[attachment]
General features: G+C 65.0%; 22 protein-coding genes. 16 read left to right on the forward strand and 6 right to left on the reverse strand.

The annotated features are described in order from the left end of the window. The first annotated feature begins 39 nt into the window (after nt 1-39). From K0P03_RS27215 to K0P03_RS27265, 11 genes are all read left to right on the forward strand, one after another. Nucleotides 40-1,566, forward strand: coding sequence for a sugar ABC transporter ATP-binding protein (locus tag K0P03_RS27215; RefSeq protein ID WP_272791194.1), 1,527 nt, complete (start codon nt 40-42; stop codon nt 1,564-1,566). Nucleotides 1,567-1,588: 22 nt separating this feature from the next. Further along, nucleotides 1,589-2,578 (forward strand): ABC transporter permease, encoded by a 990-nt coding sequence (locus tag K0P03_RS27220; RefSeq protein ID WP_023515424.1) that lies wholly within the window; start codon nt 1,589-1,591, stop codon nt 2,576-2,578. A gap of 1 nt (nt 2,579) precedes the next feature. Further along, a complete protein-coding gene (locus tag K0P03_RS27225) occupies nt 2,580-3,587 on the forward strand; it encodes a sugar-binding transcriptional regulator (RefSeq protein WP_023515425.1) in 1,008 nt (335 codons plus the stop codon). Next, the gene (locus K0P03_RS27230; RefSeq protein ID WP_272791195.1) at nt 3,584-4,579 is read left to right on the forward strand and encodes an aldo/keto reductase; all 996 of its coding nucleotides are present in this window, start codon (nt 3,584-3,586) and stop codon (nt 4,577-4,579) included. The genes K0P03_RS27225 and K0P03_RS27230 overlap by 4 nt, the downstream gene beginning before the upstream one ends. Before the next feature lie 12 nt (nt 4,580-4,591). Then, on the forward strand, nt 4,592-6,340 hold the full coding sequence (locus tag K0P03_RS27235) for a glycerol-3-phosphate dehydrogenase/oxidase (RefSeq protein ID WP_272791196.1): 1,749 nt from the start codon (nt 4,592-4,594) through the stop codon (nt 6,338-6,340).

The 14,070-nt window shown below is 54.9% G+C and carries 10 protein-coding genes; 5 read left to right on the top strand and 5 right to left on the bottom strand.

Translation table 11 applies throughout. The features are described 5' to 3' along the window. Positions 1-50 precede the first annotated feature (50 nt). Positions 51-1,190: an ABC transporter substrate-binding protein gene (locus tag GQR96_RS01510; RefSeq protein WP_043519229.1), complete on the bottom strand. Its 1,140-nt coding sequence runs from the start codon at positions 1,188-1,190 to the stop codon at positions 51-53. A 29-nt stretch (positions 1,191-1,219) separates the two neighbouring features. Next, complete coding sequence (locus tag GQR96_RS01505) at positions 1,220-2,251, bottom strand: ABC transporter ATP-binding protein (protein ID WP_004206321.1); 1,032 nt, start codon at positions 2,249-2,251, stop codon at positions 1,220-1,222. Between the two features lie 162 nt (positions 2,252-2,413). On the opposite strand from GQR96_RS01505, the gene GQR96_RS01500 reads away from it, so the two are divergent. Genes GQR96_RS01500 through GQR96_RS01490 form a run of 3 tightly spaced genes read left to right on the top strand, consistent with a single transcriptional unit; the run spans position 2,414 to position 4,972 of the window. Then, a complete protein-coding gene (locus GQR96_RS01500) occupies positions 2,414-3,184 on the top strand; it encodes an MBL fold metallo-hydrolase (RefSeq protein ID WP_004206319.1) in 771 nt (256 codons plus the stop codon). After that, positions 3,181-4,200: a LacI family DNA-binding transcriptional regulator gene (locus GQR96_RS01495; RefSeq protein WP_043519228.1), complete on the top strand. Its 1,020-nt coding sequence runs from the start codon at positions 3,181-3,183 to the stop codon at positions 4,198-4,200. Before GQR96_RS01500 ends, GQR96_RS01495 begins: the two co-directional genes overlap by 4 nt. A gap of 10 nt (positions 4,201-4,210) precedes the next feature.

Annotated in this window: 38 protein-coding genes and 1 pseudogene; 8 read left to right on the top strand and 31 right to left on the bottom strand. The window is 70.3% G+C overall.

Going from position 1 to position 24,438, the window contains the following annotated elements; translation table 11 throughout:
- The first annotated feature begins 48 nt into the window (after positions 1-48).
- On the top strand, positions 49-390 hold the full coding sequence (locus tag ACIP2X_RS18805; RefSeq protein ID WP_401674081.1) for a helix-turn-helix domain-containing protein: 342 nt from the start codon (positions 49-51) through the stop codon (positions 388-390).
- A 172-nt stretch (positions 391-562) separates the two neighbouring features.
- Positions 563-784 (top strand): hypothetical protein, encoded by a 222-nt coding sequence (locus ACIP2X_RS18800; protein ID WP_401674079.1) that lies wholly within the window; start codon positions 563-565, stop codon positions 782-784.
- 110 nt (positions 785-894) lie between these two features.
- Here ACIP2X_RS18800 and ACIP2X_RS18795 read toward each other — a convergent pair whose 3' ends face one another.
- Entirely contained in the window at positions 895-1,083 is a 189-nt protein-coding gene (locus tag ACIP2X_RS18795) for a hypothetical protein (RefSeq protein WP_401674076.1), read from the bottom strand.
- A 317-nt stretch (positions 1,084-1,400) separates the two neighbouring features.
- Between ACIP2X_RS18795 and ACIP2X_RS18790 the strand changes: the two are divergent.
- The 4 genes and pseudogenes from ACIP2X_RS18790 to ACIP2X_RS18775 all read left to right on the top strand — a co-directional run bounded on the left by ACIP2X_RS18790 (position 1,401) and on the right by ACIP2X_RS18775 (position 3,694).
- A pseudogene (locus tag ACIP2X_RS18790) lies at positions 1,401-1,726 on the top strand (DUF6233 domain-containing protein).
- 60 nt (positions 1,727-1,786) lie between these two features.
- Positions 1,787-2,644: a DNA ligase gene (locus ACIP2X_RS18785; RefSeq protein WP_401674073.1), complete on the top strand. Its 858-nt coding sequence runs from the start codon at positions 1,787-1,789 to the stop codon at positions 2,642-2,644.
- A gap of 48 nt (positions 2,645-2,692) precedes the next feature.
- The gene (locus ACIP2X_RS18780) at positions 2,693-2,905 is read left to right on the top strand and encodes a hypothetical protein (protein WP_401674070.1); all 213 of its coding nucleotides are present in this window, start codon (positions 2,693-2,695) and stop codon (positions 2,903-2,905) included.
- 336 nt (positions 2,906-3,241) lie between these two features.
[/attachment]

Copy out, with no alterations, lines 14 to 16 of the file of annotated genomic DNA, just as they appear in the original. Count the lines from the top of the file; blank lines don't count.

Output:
- A 317-nt stretch (positions 1,084-1,400) separates the two neighbouring features.
- Between ACIP2X_RS18795 and ACIP2X_RS18790 the strand changes: the two are divergent.
- The 4 genes and pseudogenes from ACIP2X_RS18790 to ACIP2X_RS18775 all read left to right on the top strand — a co-directional run bounded on the left by ACIP2X_RS18790 (position 1,401) and on the right by ACIP2X_RS18775 (position 3,694).